Wednesday, March 27, 2019

Baby Conflict Leads To Resignation

The Oklahoma Supreme Court has accepted the resignation of an attorney

The Bar's complaint received by the Bar Association concerning her conduct and alleging she engaged in conflicting representation of clients. The Bar's Complaint based on this grievance alleges: (1) Claborn represented Daniel Geiser in a divorce case against April Geiser; (2) Claborn visited April Geiser in 2013 while April was incarcerated in order to obtain a waiver of her appearance in the divorce; (3) The documents April Geiser signed "gave up custody of her older child", stated Daniel Geiser was not the father of April Geiser's unborn child, April (hereafter Geiser) was not awarded visitation, and she was required to pay child support; (4) Claborn contacted Geiser in April 2014 to discuss Geiser's intentions concerning her unborn child and Claborn's representation of Geiser in a Judicial Review of her criminal case; (5) Claborn started discussions with Geiser about placing her child with Claborn's daughter until Geiser was no longer incarcerated; (6) Claborn delivered a letter to Geiser from Claborn's daughter stating Claborn's daughter would take care of Geiser's child; Geiser gave birth to a boy and she agreed to a temporary guardianship with Claborn's daughter and son-in-law; (7) The infant was released from the hospital to Claborn's daughter and son-in-law who started calling the child by a name other than the one selected by Geiser; (8) Claborn filed a petition for guardianship on behalf of her daughter and son-in-law; (9) The guardianship was granted and included language allowing for the adoption of the child; (10) Claborn informed Geiser by letter that Claborn's daughter and son-in-law were planning to adopt the child, and had decided to give the child a different first name because "they do not believe the child should be named after the biological father;" (11) Claborn then filed an Application for Judicial Review concerning Geiser's criminal case and the application was denied; (12) Claborn's daughter and son-in-law, as guardians, filed a petition for adoption without consent; (13) Claborn was not the lawyer for the guardians on their petition for adoption; (14) Geiser filed a petition to modify the guardianship stating she was deceived by Claborn, and Claborn had "only sent part of the guardianship papers to her to get her to sign;" (15) Geiser stated she was unaware the guardianship was not a temporary guardianship or that it included a possible adoption; (16) Geiser was released from incarceration; (17) The assigned trial judge denied the petition for adoption and characterized Claborn's actions as "the most dishonest, deceitful and unethical behavior" the judge had seen in several years; and (18) Geiser was reunited with her child.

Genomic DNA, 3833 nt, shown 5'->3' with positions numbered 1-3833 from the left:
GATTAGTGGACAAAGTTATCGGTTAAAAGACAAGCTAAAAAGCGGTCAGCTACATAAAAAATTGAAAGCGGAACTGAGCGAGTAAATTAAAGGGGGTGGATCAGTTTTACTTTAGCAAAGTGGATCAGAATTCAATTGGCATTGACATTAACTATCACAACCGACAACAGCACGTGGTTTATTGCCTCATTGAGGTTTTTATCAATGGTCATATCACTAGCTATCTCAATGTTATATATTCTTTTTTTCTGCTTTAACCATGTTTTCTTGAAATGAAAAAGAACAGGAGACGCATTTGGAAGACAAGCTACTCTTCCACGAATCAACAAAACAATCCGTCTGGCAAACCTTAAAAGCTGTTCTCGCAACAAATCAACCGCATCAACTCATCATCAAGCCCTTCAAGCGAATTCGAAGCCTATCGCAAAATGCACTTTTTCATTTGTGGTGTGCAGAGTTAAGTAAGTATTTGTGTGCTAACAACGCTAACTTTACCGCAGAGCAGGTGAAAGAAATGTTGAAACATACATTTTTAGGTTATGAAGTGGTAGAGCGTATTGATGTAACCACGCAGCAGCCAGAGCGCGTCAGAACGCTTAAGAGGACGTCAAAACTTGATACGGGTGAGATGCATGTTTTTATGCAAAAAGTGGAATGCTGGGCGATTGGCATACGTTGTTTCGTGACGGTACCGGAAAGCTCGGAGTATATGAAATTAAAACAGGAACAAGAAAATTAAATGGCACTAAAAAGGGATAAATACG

The Complaint against Claborn states she represented Geiser in a criminal case while representing Claborn's daughter in the guardianship case involving Geiser's son, and Claborn created a conflict of interest in violation of Rule 1.7 of the Oklahoma Rules of Professional Conduct, 5 O.S.2011, Ch.1, App. 3-A, (ORPC).  The Complaint states Claborn had conversations with Geiser when she lacked an attorney, and these conversations were false and misleading regarding Claborn's interests. The Bar asserts Claborn's conduct violated Rules 4.1 and 4.3 of the Oklahoma Rules of Professional Conduct, 5 O.S.2011, Ch.1, App. 3-A.  The Complaint alleges Claborn's conduct was prejudicial to the administration of justice and in violation of the Oklahoma Rules of Professional Conduct, 5 O.S.2011, Ch.1, App. 3-A, Rule 8.4(a), (c), and (d), and Rule 1.3 of the Rules Governing Disciplinary Proceedings (RGDP), 5 O.S.2011, Ch. 1, App. 1-A.

(Mike Frisch)

https://lawprofessors.typepad.com/legal_profession/2019/03/the-oklahoma-supreme-court-has-accepted-the-resignation-of-an-attorney-received-by-the-bar-association-concerning-her-conduc.html

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